“So, as your father told you, we’ll be rewarding you,” she said with a big smile.

“Yeah, that’s what he said. It sounds great. Really great,” I said, nodding. My face turned a delicate shade of red. Not from embarrassment, but from guilt. Either way, I think they took it for the former.

“Well, you deserve it,” she said, sustaining the smile.

I laughed nervously. My complexion deepened in color, and I began rubbing the back of my neck. Luckily guilt and embarrassment spawn from the same family tree. Similarly featured siblings, for sure.

“..So, whadyu get?” I asked, walking to the horse and lifting a saddle-satchel flap.

“Oh..Just some food, toiletries, and a few other things,” she revealed, peering over my shoulder as I rifled through the bags.

“Ah, cool,” I said, yanking a telescoped spyglass from the bag’s bowels. Detracting it, I examined the neighbor’s drawn window curtains. Then I decided to check out the cupola on the horse stables. And finally, grabbed a glance at my dad’s right eye. “Ouwou, I see you,” I chimed in a sing-song fashion.

“Aaaagh,” he groaned, slightly convulsing like he was going into shock.

I lowered the lenses and exchanged a smile, retracting the telescope with the snap of my palm.

“Hey. Careful,” my father warned, his expression morphing immediately. “So how about taking this stuff inside?” he said, motioning to the bags which waited at the horse’s haunches.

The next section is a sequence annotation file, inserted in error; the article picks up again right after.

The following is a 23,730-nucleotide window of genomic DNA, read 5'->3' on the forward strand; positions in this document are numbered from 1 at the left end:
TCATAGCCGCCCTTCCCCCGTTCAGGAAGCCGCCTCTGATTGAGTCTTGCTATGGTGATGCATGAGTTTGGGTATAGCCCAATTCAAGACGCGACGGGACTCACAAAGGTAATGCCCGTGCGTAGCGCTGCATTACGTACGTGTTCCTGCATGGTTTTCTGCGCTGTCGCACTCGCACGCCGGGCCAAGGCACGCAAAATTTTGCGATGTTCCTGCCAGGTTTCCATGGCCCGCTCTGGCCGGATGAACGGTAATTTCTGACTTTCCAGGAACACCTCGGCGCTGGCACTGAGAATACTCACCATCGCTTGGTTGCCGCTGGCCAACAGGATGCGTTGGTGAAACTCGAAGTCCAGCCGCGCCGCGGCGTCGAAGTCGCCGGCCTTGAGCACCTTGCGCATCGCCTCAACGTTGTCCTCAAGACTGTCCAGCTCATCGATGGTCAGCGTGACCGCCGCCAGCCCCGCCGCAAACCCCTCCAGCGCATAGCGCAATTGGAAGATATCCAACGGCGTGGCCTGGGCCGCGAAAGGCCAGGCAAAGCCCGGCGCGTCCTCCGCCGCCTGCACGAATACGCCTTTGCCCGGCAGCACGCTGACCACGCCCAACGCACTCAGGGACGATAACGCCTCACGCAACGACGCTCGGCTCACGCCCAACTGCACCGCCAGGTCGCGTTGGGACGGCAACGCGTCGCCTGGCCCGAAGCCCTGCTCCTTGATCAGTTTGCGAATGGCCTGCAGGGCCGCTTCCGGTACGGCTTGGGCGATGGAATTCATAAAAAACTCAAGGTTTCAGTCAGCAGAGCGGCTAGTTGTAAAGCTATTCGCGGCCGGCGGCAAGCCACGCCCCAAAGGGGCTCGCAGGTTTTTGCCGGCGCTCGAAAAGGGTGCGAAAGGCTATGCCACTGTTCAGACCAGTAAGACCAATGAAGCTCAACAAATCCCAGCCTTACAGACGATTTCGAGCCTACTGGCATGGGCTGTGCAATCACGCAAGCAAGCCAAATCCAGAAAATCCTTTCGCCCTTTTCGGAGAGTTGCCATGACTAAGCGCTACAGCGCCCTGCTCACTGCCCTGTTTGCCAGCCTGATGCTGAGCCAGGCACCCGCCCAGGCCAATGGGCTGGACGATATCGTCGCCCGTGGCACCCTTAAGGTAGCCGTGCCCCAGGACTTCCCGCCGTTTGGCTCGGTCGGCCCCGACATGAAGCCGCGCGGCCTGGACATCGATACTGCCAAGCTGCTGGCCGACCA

“Alright,” I said, putting the telescope back in the bag and untying the knots that held the bag to its leather counterpart.

“Thank you,” my mother offered appreciatively.

“Mmmhm,” I returned. “No problem.”

I was feeling saucy, so I rested that satchel on the ground and made for the one opposite it. Untied, I hoisted the sister satchel over my shoulder and made for the brother. I wouldn’t be able to fit both of ‘em over my shoulders, so I’d have to hold the second at my side. I bent at the knees, grunted, and heaved. Once done I realized it was going to be a task. That second satchel was a heavy son of a bitch. I felt up to the challenge, though. I shuffled across the lawn trying not stir any part of my body above the knees for fear of upsetting the delicate balance.

Once I made it to the porch steps, I thanked god. The three fingers the shoulder satchel was latched to felt like they were about to burst. The pain’d steadily increased from uncomfortable to agonizing pressure to ‘Ow, ow, ow’ kind of acute pain that makes your face/genitals shrivel. Ignoring my newly forming vagina, I mounted the stairs with as little upper-body movement as possible and skimmed into the kitchen.

I rested one bag on the floor and the other on the table with an awkward straight-backed performance. “Aaaaah,” I let escape my vocals. A cool ocean breeze had just played with my face. Through the release I could hear the tinkling of broken glass.

“Mother fucker,” I said, glancing at the trio of constipated bowling pins attached to my hand.

“Good job,” congratulated Amelie.